Liked by 1 person

        March 18, 2017
  5. Not a post to “like” but one to acknowledge. I cannot begin to fathom or empathise with how those in an occupied country cope.
    We have some local history I would like to write more about in the future but I am nervous of being seen as an interloper.
    It’s all a tough call isn’t it?

    Liked by 1 person

    March 15, 2017
    • Acknowledge is right and not forget. I can’t empathise, of course I can’t … I wasn’t there. But I can feel and I can pass the feeling on to good people like you who are sensitive and intelligent enough not to let these things sink into oblivion. In terms of writing about local history. I think so long as one always acknowledges that one is Foreign (and you would be foreign if you came from Brittany or Picardie in this context 😉) then you are actually revering your neighbours not intruding on their story. I have just had a wonderful comment on my FaceBook Page where these posts automatically post from a Frenchman who I know to be extremely educated and cultured saying how much he had enjoyed the piece written and that my English voice resonated with him (he is bi-lingual which could have helped a little). Go for it, tread decorously and you won’t go wrong. X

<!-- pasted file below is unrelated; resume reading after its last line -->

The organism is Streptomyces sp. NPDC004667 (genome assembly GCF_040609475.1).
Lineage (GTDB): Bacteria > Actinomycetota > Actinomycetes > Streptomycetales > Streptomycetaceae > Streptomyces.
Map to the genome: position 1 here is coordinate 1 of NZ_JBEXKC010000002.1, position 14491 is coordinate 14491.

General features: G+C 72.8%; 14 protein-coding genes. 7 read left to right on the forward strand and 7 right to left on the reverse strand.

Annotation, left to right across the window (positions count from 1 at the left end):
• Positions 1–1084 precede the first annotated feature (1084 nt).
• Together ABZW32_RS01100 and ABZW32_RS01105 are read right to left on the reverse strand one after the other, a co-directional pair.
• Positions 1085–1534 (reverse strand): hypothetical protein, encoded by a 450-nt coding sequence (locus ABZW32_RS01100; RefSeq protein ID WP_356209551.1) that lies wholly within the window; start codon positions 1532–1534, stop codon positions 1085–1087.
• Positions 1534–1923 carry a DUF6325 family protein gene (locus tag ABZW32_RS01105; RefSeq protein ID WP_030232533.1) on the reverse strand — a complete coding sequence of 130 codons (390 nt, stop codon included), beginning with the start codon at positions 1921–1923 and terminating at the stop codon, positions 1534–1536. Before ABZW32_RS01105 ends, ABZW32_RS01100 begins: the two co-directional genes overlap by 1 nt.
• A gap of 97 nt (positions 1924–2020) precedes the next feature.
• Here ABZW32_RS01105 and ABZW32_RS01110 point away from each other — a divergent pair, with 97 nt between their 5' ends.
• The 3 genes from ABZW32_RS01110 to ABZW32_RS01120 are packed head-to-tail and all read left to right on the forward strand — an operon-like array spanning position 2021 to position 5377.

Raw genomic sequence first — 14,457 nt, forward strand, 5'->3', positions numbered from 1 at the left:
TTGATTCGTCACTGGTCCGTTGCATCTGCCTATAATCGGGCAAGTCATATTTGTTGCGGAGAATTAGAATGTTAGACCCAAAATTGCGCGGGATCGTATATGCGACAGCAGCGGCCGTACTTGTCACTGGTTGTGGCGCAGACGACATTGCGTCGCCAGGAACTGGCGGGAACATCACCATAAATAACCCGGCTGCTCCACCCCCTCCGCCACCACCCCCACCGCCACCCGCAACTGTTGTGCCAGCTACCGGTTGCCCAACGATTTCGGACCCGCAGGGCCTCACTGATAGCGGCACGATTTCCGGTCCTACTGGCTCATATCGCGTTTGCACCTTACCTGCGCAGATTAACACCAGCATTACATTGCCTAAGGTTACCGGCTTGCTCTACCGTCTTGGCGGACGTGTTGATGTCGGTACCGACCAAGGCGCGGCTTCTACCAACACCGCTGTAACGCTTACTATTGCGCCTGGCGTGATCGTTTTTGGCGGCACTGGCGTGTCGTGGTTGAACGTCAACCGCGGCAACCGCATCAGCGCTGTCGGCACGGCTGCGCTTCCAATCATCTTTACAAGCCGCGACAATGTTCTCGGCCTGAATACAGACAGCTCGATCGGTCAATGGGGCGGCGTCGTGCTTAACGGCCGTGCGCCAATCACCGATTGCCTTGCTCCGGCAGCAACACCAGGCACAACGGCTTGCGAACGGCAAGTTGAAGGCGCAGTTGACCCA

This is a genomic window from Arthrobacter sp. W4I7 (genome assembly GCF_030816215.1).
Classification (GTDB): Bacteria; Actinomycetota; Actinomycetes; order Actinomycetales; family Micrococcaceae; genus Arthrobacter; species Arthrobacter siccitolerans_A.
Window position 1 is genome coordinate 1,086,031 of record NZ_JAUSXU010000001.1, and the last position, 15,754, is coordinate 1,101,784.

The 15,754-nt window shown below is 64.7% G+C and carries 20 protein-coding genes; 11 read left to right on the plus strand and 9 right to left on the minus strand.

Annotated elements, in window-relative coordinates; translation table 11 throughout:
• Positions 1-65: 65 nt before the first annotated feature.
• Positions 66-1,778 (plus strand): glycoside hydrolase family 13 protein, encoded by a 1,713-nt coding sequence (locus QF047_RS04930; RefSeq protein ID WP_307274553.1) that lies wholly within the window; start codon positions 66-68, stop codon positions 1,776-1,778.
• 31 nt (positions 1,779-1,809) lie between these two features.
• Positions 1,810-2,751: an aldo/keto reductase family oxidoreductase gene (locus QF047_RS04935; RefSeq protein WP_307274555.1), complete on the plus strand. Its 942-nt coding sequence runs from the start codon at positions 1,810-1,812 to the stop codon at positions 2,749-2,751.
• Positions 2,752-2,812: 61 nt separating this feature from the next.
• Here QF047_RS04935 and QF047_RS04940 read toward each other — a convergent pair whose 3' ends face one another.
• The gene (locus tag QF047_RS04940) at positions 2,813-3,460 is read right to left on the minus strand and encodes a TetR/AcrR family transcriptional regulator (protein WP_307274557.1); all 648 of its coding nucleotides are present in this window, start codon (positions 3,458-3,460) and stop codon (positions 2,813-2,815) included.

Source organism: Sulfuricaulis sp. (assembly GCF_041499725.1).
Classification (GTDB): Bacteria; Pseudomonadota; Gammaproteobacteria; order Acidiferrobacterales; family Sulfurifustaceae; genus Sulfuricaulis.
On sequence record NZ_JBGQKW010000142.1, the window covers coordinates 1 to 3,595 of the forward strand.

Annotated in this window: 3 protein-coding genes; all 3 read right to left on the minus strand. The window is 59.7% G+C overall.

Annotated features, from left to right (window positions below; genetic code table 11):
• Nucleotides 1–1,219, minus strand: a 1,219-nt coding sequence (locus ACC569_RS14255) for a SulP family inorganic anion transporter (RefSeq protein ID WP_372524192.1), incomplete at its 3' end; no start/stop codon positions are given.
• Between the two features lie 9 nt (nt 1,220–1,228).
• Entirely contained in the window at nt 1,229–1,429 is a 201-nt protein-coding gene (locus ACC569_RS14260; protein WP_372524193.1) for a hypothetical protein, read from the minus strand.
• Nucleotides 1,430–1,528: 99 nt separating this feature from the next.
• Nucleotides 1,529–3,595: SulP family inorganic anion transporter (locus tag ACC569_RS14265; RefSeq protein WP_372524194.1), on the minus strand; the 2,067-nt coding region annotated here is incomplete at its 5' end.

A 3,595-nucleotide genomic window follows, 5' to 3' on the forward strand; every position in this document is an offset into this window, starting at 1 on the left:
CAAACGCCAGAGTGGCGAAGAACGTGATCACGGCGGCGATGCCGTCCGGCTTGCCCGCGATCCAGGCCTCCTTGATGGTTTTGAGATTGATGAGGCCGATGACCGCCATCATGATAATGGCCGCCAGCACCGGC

Liked by 1 person

      March 15, 2017
      • I will tell some stories. It’s in my nature. But first, my grandson and I are writing a book ostensibly aimed at 10-13 year olds (his choice) which I wil illustrate and he will donate caustically critical comment on. It will be set in our village .
        He’s a big reader